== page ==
Compared to the FlexPLI, the aPLI offers further improvements in biofidelity; i.e., how well the legform impactor reflects a real person.

    With the General Safety Regulation (Regulation (EU) 2019/2144), the EU has also adopted further measures for pedestrian protection. Among other things, it describes a head test area that has been extended to include the windshield. This means that from 2024 all new vehicle types and then from 2026 all vehicles will have to prove a protection potential down to the windshield.

    Injury risk functions (IRFs) and car-pedestrian accidents

    To further improve pedestrian protection, in addition to a good knowledge of the current accident situation, the creation and evaluation of injury risk functions is important. Only through the objective evaluation of the risk functions can meaningful measures be derived for the further optimization of protective measures. To this end, vehicle manufacturers, in close cooperation with traffic-accident researchers at TU Dresden GmbH (VUFO), conducted a study on the "Methodology for the Creation of Injury Risk Functions from Real Accident Data." In addition to evaluating various procedures for creating these functions, the study also defines updated injury risk functions for adults and older people factoring in the collision speed. The data on which this evaluation is based is the analysis of the GIDAS (German In-Depth Accident Study) databank, with a focus on vehicles that have been launched on the market since the 2000. Binary logistic regression is the statistical model at the base of the risk of injury function for passenger car pedestrian accidents. In the event of a frontal collision, the collision speed of the car has the greatest predictive force when it comes to the severity of the pedestrian's injury. The pedestrian's age is also an essential parameter influencing the severity of the pedestrian's injuries. Several other direct and indirect physiological influences are also included, such as body size, bone density, musculature, or reaction capacity. However, the extent of the influence of the age is not known exactly and varies greatly from individual to individual.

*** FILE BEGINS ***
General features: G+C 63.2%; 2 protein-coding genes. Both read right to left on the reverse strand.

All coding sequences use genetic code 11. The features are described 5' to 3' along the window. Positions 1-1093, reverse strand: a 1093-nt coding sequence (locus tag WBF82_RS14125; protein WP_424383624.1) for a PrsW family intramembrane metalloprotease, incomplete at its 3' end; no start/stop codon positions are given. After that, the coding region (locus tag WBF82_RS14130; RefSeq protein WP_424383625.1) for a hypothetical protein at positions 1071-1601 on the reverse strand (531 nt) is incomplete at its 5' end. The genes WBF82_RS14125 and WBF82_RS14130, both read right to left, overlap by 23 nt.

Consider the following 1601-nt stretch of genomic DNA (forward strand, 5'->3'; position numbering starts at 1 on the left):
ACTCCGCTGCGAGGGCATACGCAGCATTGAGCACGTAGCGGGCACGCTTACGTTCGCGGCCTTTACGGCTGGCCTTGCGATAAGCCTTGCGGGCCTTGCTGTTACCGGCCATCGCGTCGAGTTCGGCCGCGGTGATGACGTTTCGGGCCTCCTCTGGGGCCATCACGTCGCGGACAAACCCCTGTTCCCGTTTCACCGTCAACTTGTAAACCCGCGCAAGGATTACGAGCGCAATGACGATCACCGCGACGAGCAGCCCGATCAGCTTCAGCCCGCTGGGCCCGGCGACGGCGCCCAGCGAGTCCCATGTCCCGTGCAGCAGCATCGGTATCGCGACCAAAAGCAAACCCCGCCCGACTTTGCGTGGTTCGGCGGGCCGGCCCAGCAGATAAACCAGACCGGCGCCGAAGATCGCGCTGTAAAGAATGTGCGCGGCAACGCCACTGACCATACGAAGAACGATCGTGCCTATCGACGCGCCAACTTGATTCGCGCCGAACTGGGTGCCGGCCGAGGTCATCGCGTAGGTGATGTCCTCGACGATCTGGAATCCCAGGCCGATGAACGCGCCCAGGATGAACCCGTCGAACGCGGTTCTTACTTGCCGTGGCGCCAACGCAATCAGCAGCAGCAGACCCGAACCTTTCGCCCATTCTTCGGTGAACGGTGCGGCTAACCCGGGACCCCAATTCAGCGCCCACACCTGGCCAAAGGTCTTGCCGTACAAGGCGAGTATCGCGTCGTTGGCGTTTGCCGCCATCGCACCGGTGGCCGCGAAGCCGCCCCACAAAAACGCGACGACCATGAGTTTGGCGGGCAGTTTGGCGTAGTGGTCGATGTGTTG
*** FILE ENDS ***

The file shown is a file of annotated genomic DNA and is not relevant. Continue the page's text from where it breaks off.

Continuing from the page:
In the future, measures to improve the active safety of vehicles will influence accident statistics. In many cases, emergency brake assist systems with pedestrian and/or cyclist detection will reduce the collision speed or avoid the accident altogether. Concurrently, further improvements to the infrastructure (e.g., pedestrian priority settings at intersections, or pedestrian crossing aids at wide road crossings) must also be consistently implemented to ensure a holistic approach to reducing accidents.

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    Andreas Perl
    Contact person

    Andreas Perl

    Technical Regulations & Materials Division